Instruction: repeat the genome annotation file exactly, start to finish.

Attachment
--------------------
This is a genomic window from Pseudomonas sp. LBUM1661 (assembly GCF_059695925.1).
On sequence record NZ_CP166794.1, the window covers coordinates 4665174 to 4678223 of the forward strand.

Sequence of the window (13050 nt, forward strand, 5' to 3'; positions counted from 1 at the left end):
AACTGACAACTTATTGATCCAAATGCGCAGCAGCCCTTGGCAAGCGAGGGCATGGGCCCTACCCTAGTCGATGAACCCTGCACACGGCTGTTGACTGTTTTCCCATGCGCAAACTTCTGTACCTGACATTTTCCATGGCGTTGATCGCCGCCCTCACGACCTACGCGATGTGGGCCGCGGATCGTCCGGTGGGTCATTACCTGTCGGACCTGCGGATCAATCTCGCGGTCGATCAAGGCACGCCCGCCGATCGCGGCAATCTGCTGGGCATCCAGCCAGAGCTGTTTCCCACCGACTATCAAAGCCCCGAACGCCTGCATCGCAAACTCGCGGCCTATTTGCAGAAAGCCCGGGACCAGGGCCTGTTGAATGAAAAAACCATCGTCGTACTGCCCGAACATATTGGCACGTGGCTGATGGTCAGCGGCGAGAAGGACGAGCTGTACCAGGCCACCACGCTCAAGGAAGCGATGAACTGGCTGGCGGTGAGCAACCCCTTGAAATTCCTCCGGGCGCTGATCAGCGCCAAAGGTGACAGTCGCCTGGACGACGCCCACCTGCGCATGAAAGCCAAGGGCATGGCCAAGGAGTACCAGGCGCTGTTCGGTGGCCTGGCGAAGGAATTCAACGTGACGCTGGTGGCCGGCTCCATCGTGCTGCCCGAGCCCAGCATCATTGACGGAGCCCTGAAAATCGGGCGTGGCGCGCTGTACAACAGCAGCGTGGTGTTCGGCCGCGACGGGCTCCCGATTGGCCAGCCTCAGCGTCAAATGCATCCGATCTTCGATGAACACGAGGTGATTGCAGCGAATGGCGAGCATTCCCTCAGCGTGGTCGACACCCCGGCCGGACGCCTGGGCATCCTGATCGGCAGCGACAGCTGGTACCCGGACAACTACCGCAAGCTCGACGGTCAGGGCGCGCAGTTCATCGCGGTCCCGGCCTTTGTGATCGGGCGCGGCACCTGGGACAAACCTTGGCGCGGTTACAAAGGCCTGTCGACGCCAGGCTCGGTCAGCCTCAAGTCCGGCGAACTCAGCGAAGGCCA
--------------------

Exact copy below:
This is a genomic window from Pseudomonas sp. LBUM1661 (assembly GCF_059695925.1).
On sequence record NZ_CP166794.1, the window covers coordinates 4665174 to 4678223 of the forward strand.

Sequence of the window (13050 nt, forward strand, 5' to 3'; positions counted from 1 at the left end):
AACTGACAACTTATTGATCCAAATGCGCAGCAGCCCTTGGCAAGCGAGGGCATGGGCCCTACCCTAGTCGATGAACCCTGCACACGGCTGTTGACTGTTTTCCCATGCGCAAACTTCTGTACCTGACATTTTCCATGGCGTTGATCGCCGCCCTCACGACCTACGCGATGTGGGCCGCGGATCGTCCGGTGGGTCATTACCTGTCGGACCTGCGGATCAATCTCGCGGTCGATCAAGGCACGCCCGCCGATCGCGGCAATCTGCTGGGCATCCAGCCAGAGCTGTTTCCCACCGACTATCAAAGCCCCGAACGCCTGCATCGCAAACTCGCGGCCTATTTGCAGAAAGCCCGGGACCAGGGCCTGTTGAATGAAAAAACCATCGTCGTACTGCCCGAACATATTGGCACGTGGCTGATGGTCAGCGGCGAGAAGGACGAGCTGTACCAGGCCACCACGCTCAAGGAAGCGATGAACTGGCTGGCGGTGAGCAACCCCTTGAAATTCCTCCGGGCGCTGATCAGCGCCAAAGGTGACAGTCGCCTGGACGACGCCCACCTGCGCATGAAAGCCAAGGGCATGGCCAAGGAGTACCAGGCGCTGTTCGGTGGCCTGGCGAAGGAATTCAACGTGACGCTGGTGGCCGGCTCCATCGTGCTGCCCGAGCCCAGCATCATTGACGGAGCCCTGAAAATCGGGCGTGGCGCGCTGTACAACAGCAGCGTGGTGTTCGGCCGCGACGGGCTCCCGATTGGCCAGCCTCAGCGTCAAATGCATCCGATCTTCGATGAACACGAGGTGATTGCAGCGAATGGCGAGCATTCCCTCAGCGTGGTCGACACCCCGGCCGGACGCCTGGGCATCCTGATCGGCAGCGACAGCTGGTACCCGGACAACTACCGCAAGCTCGACGGTCAGGGCGCGCAGTTCATCGCGGTCCCGGCCTTTGTGATCGGGCGCGGCACCTGGGACAAACCTTGGCGCGGTTACAAAGGCCTGTCGACGCCAGGCTCGGTCAGCCTCAAGTCCGGCGAACTCAGCGAAGGCCA